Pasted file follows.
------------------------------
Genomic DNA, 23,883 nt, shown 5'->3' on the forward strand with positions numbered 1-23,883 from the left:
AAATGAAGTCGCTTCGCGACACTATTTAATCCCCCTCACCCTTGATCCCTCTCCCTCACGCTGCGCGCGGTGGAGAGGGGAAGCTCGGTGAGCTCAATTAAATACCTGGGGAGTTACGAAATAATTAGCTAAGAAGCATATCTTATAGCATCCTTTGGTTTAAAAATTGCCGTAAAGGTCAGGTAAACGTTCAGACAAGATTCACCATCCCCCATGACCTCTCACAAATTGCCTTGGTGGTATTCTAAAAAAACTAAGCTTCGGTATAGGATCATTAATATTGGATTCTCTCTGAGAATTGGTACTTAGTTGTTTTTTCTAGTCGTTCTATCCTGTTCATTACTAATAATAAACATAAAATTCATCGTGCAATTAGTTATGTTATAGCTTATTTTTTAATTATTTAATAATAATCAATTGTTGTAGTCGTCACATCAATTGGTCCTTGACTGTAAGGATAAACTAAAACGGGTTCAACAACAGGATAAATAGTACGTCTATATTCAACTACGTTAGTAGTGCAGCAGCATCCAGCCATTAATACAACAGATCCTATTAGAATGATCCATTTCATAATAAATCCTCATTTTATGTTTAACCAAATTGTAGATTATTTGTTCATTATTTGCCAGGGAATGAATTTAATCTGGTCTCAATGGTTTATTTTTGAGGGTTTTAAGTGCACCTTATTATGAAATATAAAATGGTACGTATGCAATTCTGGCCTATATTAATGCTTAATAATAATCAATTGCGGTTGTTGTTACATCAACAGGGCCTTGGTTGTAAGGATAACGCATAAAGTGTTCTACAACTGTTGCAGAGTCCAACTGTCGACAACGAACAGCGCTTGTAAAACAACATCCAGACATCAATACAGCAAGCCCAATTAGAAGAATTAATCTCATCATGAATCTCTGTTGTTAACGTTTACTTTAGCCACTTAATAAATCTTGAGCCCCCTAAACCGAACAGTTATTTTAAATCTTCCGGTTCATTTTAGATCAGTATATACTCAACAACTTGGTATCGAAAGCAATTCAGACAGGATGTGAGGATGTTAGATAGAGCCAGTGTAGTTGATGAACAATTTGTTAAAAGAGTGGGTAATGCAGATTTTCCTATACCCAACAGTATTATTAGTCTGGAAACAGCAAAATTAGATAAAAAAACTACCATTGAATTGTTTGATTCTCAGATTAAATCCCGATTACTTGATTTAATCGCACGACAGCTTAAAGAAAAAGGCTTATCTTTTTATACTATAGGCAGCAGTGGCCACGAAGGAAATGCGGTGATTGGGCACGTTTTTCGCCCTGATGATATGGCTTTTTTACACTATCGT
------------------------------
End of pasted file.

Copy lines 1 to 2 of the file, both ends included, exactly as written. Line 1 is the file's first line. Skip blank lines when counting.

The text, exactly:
Genomic DNA, 23,883 nt, shown 5'->3' on the forward strand with positions numbered 1-23,883 from the left:
AAATGAAGTCGCTTCGCGACACTATTTAATCCCCCTCACCCTTGATCCCTCTCCCTCACGCTGCGCGCGGTGGAGAGGGGAAGCTCGGTGAGCTCAATTAAATACCTGGGGAGTTACGAAATAATTAGCTAAGAAGCATATCTTATAGCATCCTTTGGTTTAAAAATTGCCGTAAAGGTCAGGTAAACGTTCAGACAAGATTCACCATCCCCCATGACCTCTCACAAATTGCCTTGGTGGTATTCTAAAAAAACTAAGCTTCGGTATAGGATCATTAATATTGGATTCTCTCTGAGAATTGGTACTTAGTTGTTTTTTCTAGTCGTTCTATCCTGTTCATTACTAATAATAAACATAAAATTCATCGTGCAATTAGTTATGTTATAGCTTATTTTTTAATTATTTAATAATAATCAATTGTTGTAGTCGTCACATCAATTGGTCCTTGACTGTAAGGATAAACTAAAACGGGTTCAACAACAGGATAAATAGTACGTCTATATTCAACTACGTTAGTAGTGCAGCAGCATCCAGCCATTAATACAACAGATCCTATTAGAATGATCCATTTCATAATAAATCCTCATTTTATGTTTAACCAAATTGTAGATTATTTGTTCATTATTTGCCAGGGAATGAATTTAATCTGGTCTCAATGGTTTATTTTTGAGGGTTTTAAGTGCACCTTATTATGAAATATAAAATGGTACGTATGCAATTCTGGCCTATATTAATGCTTAATAATAATCAATTGCGGTTGTTGTTACATCAACAGGGCCTTGGTTGTAAGGATAACGCATAAAGTGTTCTACAACTGTTGCAGAGTCCAACTGTCGACAACGAACAGCGCTTGTAAAACAACATCCAGACATCAATACAGCAAGCCCAATTAGAAGAATTAATCTCATCATGAATCTCTGTTGTTAACGTTTACTTTAGCCACTTAATAAATCTTGAGCCCCCTAAACCGAACAGTTATTTTAAATCTTCCGGTTCATTTTAGATCAGTATATACTCAACAACTTGGTATCGAAAGCAATTCAGACAGGATGTGAGGATGTTAGATAGAGCCAGTGTAGTTGATGAACAATTTGTTAAAAGAGTGGGTAATGCAGATTTTCCTATACCCAACAGTATTATTAGTCTGGAAACAGCAAAATTAGATAAAAAAACTACCATTGAATTGTTTGATTCTCAGATTAAATCCCGATTACTTGATTTAATCGCACGACAGCTTAAAGAAAAAGGCTTATCTTTTTATACTATAGGCAGCAGTGGCCACGAAGGAAATGCGGTGATTGGGCACGTTTTTCGCCCTGATGATATGGCTTTTTTACACTATCGT